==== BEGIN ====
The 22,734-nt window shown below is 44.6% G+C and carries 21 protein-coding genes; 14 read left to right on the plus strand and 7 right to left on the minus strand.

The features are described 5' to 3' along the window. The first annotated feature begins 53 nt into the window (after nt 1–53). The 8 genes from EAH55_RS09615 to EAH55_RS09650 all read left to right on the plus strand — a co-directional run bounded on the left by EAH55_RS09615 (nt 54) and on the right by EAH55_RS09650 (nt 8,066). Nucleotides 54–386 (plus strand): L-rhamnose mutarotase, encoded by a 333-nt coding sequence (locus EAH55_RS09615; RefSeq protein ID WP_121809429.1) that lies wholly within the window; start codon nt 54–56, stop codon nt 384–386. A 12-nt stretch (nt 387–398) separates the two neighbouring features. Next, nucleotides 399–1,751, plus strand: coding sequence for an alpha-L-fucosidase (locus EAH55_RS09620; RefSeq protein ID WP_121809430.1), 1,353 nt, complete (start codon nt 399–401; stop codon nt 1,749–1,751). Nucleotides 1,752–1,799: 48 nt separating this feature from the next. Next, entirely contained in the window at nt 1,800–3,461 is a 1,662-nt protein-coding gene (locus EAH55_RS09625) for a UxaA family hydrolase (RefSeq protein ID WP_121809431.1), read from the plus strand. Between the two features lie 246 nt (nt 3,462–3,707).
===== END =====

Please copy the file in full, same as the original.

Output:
The 22,734-nt window shown below is 44.6% G+C and carries 21 protein-coding genes; 14 read left to right on the plus strand and 7 right to left on the minus strand.

The features are described 5' to 3' along the window. The first annotated feature begins 53 nt into the window (after nt 1–53). The 8 genes from EAH55_RS09615 to EAH55_RS09650 all read left to right on the plus strand — a co-directional run bounded on the left by EAH55_RS09615 (nt 54) and on the right by EAH55_RS09650 (nt 8,066). Nucleotides 54–386 (plus strand): L-rhamnose mutarotase, encoded by a 333-nt coding sequence (locus EAH55_RS09615; RefSeq protein ID WP_121809429.1) that lies wholly within the window; start codon nt 54–56, stop codon nt 384–386. A 12-nt stretch (nt 387–398) separates the two neighbouring features. Next, nucleotides 399–1,751, plus strand: coding sequence for an alpha-L-fucosidase (locus EAH55_RS09620; RefSeq protein ID WP_121809430.1), 1,353 nt, complete (start codon nt 399–401; stop codon nt 1,749–1,751). Nucleotides 1,752–1,799: 48 nt separating this feature from the next. Next, entirely contained in the window at nt 1,800–3,461 is a 1,662-nt protein-coding gene (locus EAH55_RS09625) for a UxaA family hydrolase (RefSeq protein ID WP_121809431.1), read from the plus strand. Between the two features lie 246 nt (nt 3,462–3,707).